A two-week short course on “Fixed Wing Stability and Control Flight Testing” is scheduled for June 6-17 at The University of Tennessee Space Institute.
Ralph D. Kimberlin, who authored a book on flight testing of fixed-wing aircraft, says the subject will be covered “from both a theoretical and experimental viewpoint with active student participation in the flight experiments.”
Morning sessions will be devoted to flying and data reduction with seven flights to be scheduled for all students. Lectures on theory and flight-testing methods are planned for afternoon sessions.
“The theoretical background necessary to understand, perform, and analyze the flight experiments will be developed in the lectures,” said Kimberlin, himself a former test pilot who had to bale out of two airplanes. He is one of the course directors and one of four lecturers. An Alumni Distinguished Service Professor, Kimberlin chairs the Aviation Systems Graduate Program at UTSI.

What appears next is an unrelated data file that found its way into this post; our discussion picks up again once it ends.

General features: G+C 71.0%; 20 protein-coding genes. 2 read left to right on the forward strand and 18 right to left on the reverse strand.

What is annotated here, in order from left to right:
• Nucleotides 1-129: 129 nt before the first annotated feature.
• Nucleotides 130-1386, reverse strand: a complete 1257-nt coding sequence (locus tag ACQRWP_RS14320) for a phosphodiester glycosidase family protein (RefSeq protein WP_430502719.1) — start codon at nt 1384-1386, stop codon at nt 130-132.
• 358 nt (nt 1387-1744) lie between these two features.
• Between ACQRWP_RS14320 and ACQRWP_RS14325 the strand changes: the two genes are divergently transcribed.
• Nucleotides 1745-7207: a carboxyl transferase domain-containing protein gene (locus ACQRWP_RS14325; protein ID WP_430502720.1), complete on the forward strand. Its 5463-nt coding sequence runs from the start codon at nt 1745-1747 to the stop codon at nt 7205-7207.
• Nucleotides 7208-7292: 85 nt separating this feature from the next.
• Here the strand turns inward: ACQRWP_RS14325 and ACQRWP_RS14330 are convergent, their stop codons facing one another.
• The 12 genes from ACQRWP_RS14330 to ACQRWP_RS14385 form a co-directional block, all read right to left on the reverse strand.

This course is part of the Institute’s Aerospace Program and involves the use of an instrumented Piper Navajo, a Piper Saratoga, and a Cessna 150. Peter Solies, associate professor of Aviation Systems, and Richard Ranaudo, research assistant professor of Aviation Systems, along with William Kershner, author and aviation consultant from Sewanee, will join Kimberlin as lecturers.
A registration fee of $3499 includes all necessary supplies. Becky Stines, director of continuing education at UTSI, may be contacted at The University of Tennessee Space Institute, MS 15, B.H. Goethert Parkway, Tullahoma, Tenn., 37388-9700. Her phone number is (931) 393-7276, Fax (931) 393-7327.
The course is designed for engineers to acquire an overall knowledge of the current status of stability and control flight testing, flight test engineers and engineering test pilots to “refresh and update” their knowledge of the subject, and to help technical managers gain knowledge of flight test techniques and problems.
Kimberlin, who wrote “Flight Testing of Fixed-Wing Aircraft” as a textbook and reference “for folks in the aviation industry so they won’t have to invent the wheel,” hopes students of the course will gain insight into potential problems they may face as aviators.